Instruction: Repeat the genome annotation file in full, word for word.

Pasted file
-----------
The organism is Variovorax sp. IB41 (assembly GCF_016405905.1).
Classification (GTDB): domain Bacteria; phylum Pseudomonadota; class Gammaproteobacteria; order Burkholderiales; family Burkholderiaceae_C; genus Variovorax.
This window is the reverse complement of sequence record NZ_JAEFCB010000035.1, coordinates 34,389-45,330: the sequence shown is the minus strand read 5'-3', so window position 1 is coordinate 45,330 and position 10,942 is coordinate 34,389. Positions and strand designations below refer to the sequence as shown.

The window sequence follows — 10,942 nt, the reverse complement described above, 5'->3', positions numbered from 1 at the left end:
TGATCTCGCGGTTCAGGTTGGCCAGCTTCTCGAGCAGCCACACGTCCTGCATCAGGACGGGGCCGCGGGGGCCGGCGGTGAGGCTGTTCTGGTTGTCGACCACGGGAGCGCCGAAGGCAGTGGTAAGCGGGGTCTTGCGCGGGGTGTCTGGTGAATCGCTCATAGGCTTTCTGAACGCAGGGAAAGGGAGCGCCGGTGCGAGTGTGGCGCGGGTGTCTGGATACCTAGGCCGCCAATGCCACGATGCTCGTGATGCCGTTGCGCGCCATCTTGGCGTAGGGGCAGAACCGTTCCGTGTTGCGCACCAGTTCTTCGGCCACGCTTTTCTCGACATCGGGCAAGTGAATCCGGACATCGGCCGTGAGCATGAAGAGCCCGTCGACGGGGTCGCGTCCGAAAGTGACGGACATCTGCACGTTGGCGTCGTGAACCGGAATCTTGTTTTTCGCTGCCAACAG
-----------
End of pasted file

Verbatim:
The organism is Variovorax sp. IB41 (assembly GCF_016405905.1).
Classification (GTDB): domain Bacteria; phylum Pseudomonadota; class Gammaproteobacteria; order Burkholderiales; family Burkholderiaceae_C; genus Variovorax.
This window is the reverse complement of sequence record NZ_JAEFCB010000035.1, coordinates 34,389-45,330: the sequence shown is the minus strand read 5'-3', so window position 1 is coordinate 45,330 and position 10,942 is coordinate 34,389. Positions and strand designations below refer to the sequence as shown.

The window sequence follows — 10,942 nt, the reverse complement described above, 5'->3', positions numbered from 1 at the left end:
TGATCTCGCGGTTCAGGTTGGCCAGCTTCTCGAGCAGCCACACGTCCTGCATCAGGACGGGGCCGCGGGGGCCGGCGGTGAGGCTGTTCTGGTTGTCGACCACGGGAGCGCCGAAGGCAGTGGTAAGCGGGGTCTTGCGCGGGGTGTCTGGTGAATCGCTCATAGGCTTTCTGAACGCAGGGAAAGGGAGCGCCGGTGCGAGTGTGGCGCGGGTGTCTGGATACCTAGGCCGCCAATGCCACGATGCTCGTGATGCCGTTGCGCGCCATCTTGGCGTAGGGGCAGAACCGTTCCGTGTTGCGCACCAGTTCTTCGGCCACGCTTTTCTCGACATCGGGCAAGTGAATCCGGACATCGGCCGTGAGCATGAAGAGCCCGTCGACGGGGTCGCGTCCGAAAGTGACGGACATCTGCACGTTGGCGTCGTGAACCGGAATCTTGTTTTTCGCTGCCAACAG